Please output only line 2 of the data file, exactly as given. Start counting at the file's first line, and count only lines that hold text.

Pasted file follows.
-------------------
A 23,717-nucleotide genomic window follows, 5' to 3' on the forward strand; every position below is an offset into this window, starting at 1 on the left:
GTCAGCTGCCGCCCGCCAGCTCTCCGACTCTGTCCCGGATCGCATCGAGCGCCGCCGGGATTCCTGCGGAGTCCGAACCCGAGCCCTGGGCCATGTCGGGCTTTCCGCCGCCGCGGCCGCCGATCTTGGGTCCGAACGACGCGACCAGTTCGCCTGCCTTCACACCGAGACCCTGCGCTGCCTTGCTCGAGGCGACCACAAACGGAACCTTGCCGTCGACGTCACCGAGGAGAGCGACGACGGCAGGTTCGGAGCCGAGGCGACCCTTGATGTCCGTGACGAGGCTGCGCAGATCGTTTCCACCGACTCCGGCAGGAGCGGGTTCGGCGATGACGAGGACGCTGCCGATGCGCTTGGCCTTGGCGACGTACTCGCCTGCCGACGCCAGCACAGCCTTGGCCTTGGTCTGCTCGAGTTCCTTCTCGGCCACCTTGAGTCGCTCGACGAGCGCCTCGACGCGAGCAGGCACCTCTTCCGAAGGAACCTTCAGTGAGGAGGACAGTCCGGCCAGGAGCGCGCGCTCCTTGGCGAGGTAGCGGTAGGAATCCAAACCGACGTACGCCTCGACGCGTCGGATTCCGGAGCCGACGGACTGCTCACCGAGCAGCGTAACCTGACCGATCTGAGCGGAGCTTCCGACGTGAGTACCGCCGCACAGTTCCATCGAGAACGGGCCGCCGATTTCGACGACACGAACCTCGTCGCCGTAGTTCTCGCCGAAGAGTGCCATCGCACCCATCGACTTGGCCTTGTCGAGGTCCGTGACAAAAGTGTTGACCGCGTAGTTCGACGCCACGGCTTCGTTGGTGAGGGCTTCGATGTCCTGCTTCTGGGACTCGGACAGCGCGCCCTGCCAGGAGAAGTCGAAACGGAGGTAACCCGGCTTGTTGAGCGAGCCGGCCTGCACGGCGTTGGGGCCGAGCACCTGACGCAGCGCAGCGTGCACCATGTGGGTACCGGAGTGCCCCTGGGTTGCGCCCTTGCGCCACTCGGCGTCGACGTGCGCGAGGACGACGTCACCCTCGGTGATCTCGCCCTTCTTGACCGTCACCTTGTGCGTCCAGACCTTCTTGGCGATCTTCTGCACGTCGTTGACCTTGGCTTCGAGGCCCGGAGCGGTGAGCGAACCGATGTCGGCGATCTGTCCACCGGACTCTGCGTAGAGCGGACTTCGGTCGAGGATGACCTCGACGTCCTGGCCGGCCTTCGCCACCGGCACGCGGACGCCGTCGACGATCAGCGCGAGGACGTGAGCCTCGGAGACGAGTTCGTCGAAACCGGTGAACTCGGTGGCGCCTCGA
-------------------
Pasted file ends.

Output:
GTCAGCTGCCGCCCGCCAGCTCTCCGACTCTGTCCCGGATCGCATCGAGCGCCGCCGGGATTCCTGCGGAGTCCGAACCCGAGCCCTGGGCCATGTCGGGCTTTCCGCCGCCGCGGCCGCCGATCTTGGGTCCGAACGACGCGACCAGTTCGCCTGCCTTCACACCGAGACCCTGCGCTGCCTTGCTCGAGGCGACCACAAACGGAACCTTGCCGTCGACGTCACCGAGGAGAGCGACGACGGCAGGTTCGGAGCCGAGGCGACCCTTGATGTCCGTGACGAGGCTGCGCAGATCGTTTCCACCGACTCCGGCAGGAGCGGGTTCGGCGATGACGAGGACGCTGCCGATGCGCTTGGCCTTGGCGACGTACTCGCCTGCCGACGCCAGCACAGCCTTGGCCTTGGTCTGCTCGAGTTCCTTCTCGGCCACCTTGAGTCGCTCGACGAGCGCCTCGACGCGAGCAGGCACCTCTTCCGAAGGAACCTTCAGTGAGGAGGACAGTCCGGCCAGGAGCGCGCGCTCCTTGGCGAGGTAGCGGTAGGAATCCAAACCGACGTACGCCTCGACGCGTCGGATTCCGGAGCCGACGGACTGCTCACCGAGCAGCGTAACCTGACCGATCTGAGCGGAGCTTCCGACGTGAGTACCGCCGCACAGTTCCATCGAGAACGGGCCGCCGATTTCGACGACACGAACCTCGTCGCCGTAGTTCTCGCCGAAGAGTGCCATCGCACCCATCGACTTGGCCTTGTCGAGGTCCGTGACAAAAGTGTTGACCGCGTAGTTCGACGCCACGGCTTCGTTGGTGAGGGCTTCGATGTCCTGCTTCTGGGACTCGGACAGCGCGCCCTGCCAGGAGAAGTCGAAACGGAGGTAACCCGGCTTGTTGAGCGAGCCGGCCTGCACGGCGTTGGGGCCGAGCACCTGACGCAGCGCAGCGTGCACCATGTGGGTACCGGAGTGCCCCTGGGTTGCGCCCTTGCGCCACTCGGCGTCGACGTGCGCGAGGACGACGTCACCCTCGGTGATCTCGCCCTTCTTGACCGTCACCTTGTGCGTCCAGACCTTCTTGGCGATCTTCTGCACGTCGTTGACCTTGGCTTCGAGGCCCGGAGCGGTGAGCGAACCGATGTCGGCGATCTGTCCACCGGACTCTGCGTAGAGCGGACTTCGGTCGAGGATGACCTCGACGTCCTGGCCGGCCTTCGCCACCGGCACGCGGACGCCGTCGACGATCAGCGCGAGGACGTGAGCCTCGGAGACGAGTTCGTCGAAACCGGTGAACTCGGTGGCGCCTCGA